Not only did Thompson not pay any proceeds to the investors, he fled in 2012 with his assistant and sometimes girlfriend Alison Antekeier rather than show up for contempt hearings in federal court. They were on the run until January 2015, when they were arrested by the U.S. Marshals Service at a Hilton hotel in Boca Raton, Florida.

To read the complete article, see: 

Tommy Thompson agrees to surrender gold coins in tentative settlement


Well, that was THEN.  Here's an update published yesterday.

Two days after reaching a tentative legal settlement in which he agreed to surrender 500 missing gold coins, imprisoned treasure hunter Tommy Thompson testified Friday that he has no idea how to obtain the loot.

In testimony so meandering that the Franklin County Common Pleas judge interrupted several times to instruct Thompson to directly answer the questions, the 66-year-old former Battelle scientist suggested that the trust holding the coins likely wouldn’t respond to any inquiries because of ongoing litigation over the treasure he recovered from an 1857 shipwreck.

He also couldn’t identify the stranger who took the coins from his then-girlfriend in the lobby of a self-storage business in Fort Lauderdale, Florida, in 2010. He couldn’t recall the details of the exchange, other than making plans on the phone, and said that the stranger presumably deposited the coins in Belize, where Thompson had set up a trust.

“I wanted them to be safe,” Thompson said.

When confronted by Tigges about the judge’s order, Thompson said he is caught in a legal “conundrum.”

“I’m supposed to have the keys to my freedom by telling where the coins are, but I don’t know where the coins are,” he said. “I put them in an off-shore trust. The trustee can put them anywhere he wants. ... unless this is a Russian kind of thing, you can’t keep people in jail for no reason. I can’t access these coins.”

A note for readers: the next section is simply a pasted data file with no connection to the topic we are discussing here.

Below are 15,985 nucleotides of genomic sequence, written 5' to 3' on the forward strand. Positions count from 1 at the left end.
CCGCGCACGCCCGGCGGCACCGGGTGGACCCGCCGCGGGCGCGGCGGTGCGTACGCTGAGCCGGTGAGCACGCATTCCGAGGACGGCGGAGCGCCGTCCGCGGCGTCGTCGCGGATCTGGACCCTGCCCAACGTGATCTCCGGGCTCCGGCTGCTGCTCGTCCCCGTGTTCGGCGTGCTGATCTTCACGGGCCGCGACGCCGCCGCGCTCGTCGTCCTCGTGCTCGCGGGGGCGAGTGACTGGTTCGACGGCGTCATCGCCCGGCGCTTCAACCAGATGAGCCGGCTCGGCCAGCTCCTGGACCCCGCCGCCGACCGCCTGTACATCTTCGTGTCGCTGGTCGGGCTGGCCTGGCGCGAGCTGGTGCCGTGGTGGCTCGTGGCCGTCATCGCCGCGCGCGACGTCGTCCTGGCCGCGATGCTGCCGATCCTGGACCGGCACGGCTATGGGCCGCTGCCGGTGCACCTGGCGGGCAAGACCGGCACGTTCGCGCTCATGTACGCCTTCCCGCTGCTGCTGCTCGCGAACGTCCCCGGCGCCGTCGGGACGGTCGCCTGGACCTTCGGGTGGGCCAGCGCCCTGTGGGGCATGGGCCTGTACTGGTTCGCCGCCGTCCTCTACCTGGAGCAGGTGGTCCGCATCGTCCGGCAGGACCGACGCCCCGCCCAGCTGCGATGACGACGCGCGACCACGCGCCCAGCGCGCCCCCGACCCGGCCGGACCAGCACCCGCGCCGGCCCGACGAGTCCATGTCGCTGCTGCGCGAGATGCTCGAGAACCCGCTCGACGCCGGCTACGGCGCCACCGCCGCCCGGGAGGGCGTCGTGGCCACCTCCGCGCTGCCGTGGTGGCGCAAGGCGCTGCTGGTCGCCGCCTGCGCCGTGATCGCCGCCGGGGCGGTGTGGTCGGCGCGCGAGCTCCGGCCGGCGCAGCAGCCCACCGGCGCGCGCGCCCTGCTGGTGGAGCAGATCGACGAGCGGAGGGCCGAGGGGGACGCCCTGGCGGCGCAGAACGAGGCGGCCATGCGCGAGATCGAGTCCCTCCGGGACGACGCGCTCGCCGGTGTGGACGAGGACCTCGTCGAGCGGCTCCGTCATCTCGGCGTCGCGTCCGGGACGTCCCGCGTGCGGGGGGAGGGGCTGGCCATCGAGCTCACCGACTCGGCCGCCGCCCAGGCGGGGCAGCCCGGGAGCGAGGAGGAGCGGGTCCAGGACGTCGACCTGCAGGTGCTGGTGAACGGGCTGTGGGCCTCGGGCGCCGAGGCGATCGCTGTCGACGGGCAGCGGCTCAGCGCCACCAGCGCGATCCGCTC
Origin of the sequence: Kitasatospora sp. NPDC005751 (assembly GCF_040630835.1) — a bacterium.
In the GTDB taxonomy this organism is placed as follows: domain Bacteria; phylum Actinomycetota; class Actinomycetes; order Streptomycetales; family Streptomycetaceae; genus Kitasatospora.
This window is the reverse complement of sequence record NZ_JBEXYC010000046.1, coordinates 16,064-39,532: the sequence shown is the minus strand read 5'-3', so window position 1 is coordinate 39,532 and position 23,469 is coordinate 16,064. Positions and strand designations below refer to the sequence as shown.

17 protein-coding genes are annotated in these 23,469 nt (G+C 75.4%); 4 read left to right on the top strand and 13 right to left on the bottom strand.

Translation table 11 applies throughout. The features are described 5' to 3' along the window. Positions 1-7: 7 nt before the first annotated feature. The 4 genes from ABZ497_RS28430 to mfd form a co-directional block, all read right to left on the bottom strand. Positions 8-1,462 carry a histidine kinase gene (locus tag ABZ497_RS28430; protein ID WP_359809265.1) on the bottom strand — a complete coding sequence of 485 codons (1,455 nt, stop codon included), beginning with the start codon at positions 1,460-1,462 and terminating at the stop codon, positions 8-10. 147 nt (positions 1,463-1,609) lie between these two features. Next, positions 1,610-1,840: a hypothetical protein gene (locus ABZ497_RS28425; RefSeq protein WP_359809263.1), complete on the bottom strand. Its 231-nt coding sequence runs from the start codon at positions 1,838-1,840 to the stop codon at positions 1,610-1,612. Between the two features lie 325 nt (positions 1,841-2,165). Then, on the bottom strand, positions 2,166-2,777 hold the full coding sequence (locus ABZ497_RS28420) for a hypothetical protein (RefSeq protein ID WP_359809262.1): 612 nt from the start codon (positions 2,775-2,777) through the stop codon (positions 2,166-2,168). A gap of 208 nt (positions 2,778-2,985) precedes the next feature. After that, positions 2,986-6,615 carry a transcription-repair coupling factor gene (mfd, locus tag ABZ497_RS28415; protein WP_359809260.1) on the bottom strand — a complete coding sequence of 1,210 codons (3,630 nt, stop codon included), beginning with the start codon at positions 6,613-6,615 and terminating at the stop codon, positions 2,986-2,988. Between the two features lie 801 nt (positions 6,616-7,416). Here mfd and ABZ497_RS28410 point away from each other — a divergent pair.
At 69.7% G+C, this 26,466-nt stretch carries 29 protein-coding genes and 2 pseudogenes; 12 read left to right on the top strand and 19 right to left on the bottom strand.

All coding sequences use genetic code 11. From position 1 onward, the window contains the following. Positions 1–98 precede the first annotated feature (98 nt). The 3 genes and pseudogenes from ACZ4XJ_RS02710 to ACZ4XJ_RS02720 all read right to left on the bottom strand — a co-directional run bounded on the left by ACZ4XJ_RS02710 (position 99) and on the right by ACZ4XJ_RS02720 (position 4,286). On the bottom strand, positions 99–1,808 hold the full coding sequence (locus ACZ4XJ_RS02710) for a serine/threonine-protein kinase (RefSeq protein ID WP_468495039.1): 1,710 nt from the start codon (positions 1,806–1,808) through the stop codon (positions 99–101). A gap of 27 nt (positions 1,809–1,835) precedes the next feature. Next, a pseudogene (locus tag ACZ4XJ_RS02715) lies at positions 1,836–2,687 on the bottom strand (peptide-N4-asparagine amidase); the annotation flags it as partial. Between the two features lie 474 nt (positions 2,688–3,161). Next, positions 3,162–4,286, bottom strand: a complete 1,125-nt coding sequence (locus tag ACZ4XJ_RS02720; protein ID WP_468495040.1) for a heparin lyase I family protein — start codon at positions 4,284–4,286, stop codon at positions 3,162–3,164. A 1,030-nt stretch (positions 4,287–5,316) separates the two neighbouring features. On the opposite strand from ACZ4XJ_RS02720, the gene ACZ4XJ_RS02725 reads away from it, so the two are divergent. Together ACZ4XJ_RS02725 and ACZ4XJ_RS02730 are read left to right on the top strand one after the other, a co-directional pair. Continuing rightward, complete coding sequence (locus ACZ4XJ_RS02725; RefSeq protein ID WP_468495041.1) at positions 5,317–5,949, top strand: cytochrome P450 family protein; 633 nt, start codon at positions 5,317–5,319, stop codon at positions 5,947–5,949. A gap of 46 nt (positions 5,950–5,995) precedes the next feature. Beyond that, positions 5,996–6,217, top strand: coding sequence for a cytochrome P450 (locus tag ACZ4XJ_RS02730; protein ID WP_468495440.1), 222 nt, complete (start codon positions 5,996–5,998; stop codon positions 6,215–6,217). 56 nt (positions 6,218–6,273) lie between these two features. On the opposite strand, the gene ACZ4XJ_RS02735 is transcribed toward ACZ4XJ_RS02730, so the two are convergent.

Under questioning from Quintin Lindsmith, attorney for the receiver, Thompson admitted that he considered the coins to be his personal property and took them for “my compensation.”

Thompson veered off in so many directions during his five hours on the stand that Beatty Blunt called for a recess early in the day to admonish him.

He was likely confusing jurors, she told him, despite having the intellect to recover lost treasure from 7,000 feet beneath the sea. “You are no dummy, sir,” she said.

To read the complete article, see: 

Treasure hunter Tommy Thompson testifies that he doesn’t have access to missing gold coins


Regular readers may remember that what Thompson would be surrendering are NOT coins recovered from the SS Central America - these are modern commemorative souvenir pieces made from recovered material after the original sale.  Every gold coin, bar and nugget salvaged from the wreck was carefully accounted for.


To read earlier E-Sylum articles, see: 






Another legal action with a numismatic connection took place in Utah this week.

A federal judge has frozen the assets of a Utah rare-coin dealer after state officials accused the business of defrauding hundreds of people in a precious metals Ponzi scheme.

A civil complaint was filed Thursday by the Securities and Exchange Commission against Gaylen Dean Rust and his company, Rust Rare Coin Inc.

The Utah Department of Commerce said in a Friday news release that Rust had fraudulently obtained more than $170 million from people in Utah and 16 other states in a scheme involving silver.

Rust told investors the silver was kept at a depository in Salt Lake City or Los Angeles — even though the company never purchased or stored anything of that value at those locations.

And the investor money was not used to buy silver, either.

“Instead, the defendants misappropriated investor funds,” the news release states, “and used these funds to make payments to other investors in the manner of a Ponzi scheme, transfer money to other companies owned by Rust, and pay personal expenses.”

His family was also swept up in one of Utah’s biggest news stories, the forgers and eventual mail bombings of Mark Hofmann. Rust’s father, Alvin, paid $150,000 to try to get the “McLellin Collection,” papers allegedly written by early Mormon apostle turned apostate William McLellin.

Al Rust authored Mormon and Utah Coin and Currency.
The book was first published in 1984 and was later updated to identify many fake notes that were the product of master counterfeiter Mark Hofmann.

To read the complete article, see: 

Utah rare coin dealer accused of defrauding investors in a $170 million Ponzi scheme involving silver